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    Quote Originally Posted by baileyboy View Post
    No one goes old school anymore.

    Sent from my HTC_PN071 using Tapatalk
    Just me.

  19. #19
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    Quote Originally Posted by jimj View Post
    Welcome to the forum. Just last week I prepared a 50m2 brand new (1month old) spotted gum deck. All timber when exposed to air oxidizes & starts turning darker untin it gets enough UV from the sun then it will start going silver grey. Hence why a new deck half covered with a roof will be browner-yellow under the roof & go grey in the sun.
    Some of the deck cleaners are oxalic acid(reviva) PH1& some are actually an alkaline detergent (powerlift)pH 12. Totally opposite on the hemical spectrum.
    Oxalic acid has a slight brightening effect but only slight.
    On all brand new decks I still sand off with a hand held,knee pad ,orbital sander with 80 grit paper. This will instantly brighten the wood. I would dsay the 50m2 took me about 5 hours to sand.
    I actually took some photos of this very thing to post however being the complete computer gumby that I am I always struggle with getting the image onto this forum.
    I have been coating with Flood Spa&Deck for 9 years with over 300 decks completed. I tend to use mainly jarrah. my website has quite a few photos on it. All jarrah spa& deck

    good luck

    jimj www.restore-a-deck.com.au
    Jimj,
    Just to clarify something please....

    With a brand new spotted gumdeck, you recommend to
    1) Sand it ASAP with an 80 grit sand paper plus a orbital sander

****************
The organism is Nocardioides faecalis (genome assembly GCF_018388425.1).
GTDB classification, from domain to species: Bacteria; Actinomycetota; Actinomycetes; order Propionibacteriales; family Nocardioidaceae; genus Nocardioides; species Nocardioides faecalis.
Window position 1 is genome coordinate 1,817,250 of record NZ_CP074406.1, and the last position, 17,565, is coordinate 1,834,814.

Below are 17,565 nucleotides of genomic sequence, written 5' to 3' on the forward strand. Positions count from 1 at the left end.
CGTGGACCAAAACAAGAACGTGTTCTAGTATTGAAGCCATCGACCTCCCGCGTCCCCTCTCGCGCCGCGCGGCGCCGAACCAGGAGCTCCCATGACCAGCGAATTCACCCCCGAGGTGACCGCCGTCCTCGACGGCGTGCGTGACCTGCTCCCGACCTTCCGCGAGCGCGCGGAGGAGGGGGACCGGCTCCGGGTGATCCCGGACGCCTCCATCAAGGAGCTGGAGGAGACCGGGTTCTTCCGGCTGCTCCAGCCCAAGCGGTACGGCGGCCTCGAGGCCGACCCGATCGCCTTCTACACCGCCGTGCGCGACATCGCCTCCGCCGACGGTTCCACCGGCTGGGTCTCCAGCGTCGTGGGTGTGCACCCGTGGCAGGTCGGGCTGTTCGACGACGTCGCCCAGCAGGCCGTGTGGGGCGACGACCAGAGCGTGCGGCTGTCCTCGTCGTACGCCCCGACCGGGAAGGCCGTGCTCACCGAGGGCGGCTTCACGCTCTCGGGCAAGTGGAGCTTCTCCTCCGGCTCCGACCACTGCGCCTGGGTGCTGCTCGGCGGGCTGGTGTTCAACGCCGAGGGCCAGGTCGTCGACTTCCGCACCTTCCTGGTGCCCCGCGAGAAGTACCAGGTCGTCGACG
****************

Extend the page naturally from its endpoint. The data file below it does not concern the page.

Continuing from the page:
2) Then coat it ASAP with Flood Spa and Deck.

    My question....

    Is it necessary, after the sanding (and prior to coating) to do the whole oxalic/napisan process ? or is the oxalic/napisan only needed if the deck has been left to age naturally?

    Thanks
    Nick

  20. #20
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    Quote Originally Posted by jimj View Post
    Welcome to the forum. Just last week I prepared a 50m2 brand new (1month old) spotted gum deck. All timber when exposed to air oxidizes & starts turning darker untin it gets enough UV from the sun then it will start going silver grey. Hence why a new deck half covered with a roof will be browner-yellow under the roof & go grey in the sun.
    Some of the deck cleaners are oxalic acid(reviva) PH1& some are actually an alkaline detergent (powerlift)pH 12. Totally opposite on the hemical spectrum.
    Oxalic acid has a slight brightening effect but only slight.
    On all brand new decks I still sand off with a hand held,knee pad ,orbital sander with 80 grit paper. This will instantly brighten the wood. I would dsay the 50m2 took me about 5 hours to sand.
    I actually took some photos of this very thing to post however being the complete computer gumby that I am I always struggle with getting the image onto this forum.
    I have been coating with Flood Spa&Deck for 9 years with over 300 decks completed. I tend to use mainly jarrah. my website has quite a few photos on it. All jarrah spa& deck

    good luck

    jimj www.restore-a-deck.com.au
    HI Jimj,

    I was wondering if you would mind clarifying something for me please?

    Regarding finishing a brand new spotted gum deck you recommend to
    1) sand with 80 grit hand held orbital sander ASAP after finishing
    2) coat with Flood Spa and Deck Jarah.

    Between steps 1) and 2) (on a brand new deck), do you clean the deck with napisan and Oxalic acid? or do you just coat it straight after step 1)?

    Thanks
    Nick

  21. #21
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    I just sand then remove all dust and coat. No chemicals are used or needed

  22. #22
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    nice one Jimj - thank you very much.

  23. #23
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    Quote Originally Posted by Nickzed24 View Post
    nice one Jimj - thank you very much.
    Good luck I am sure you will have a pleasing result.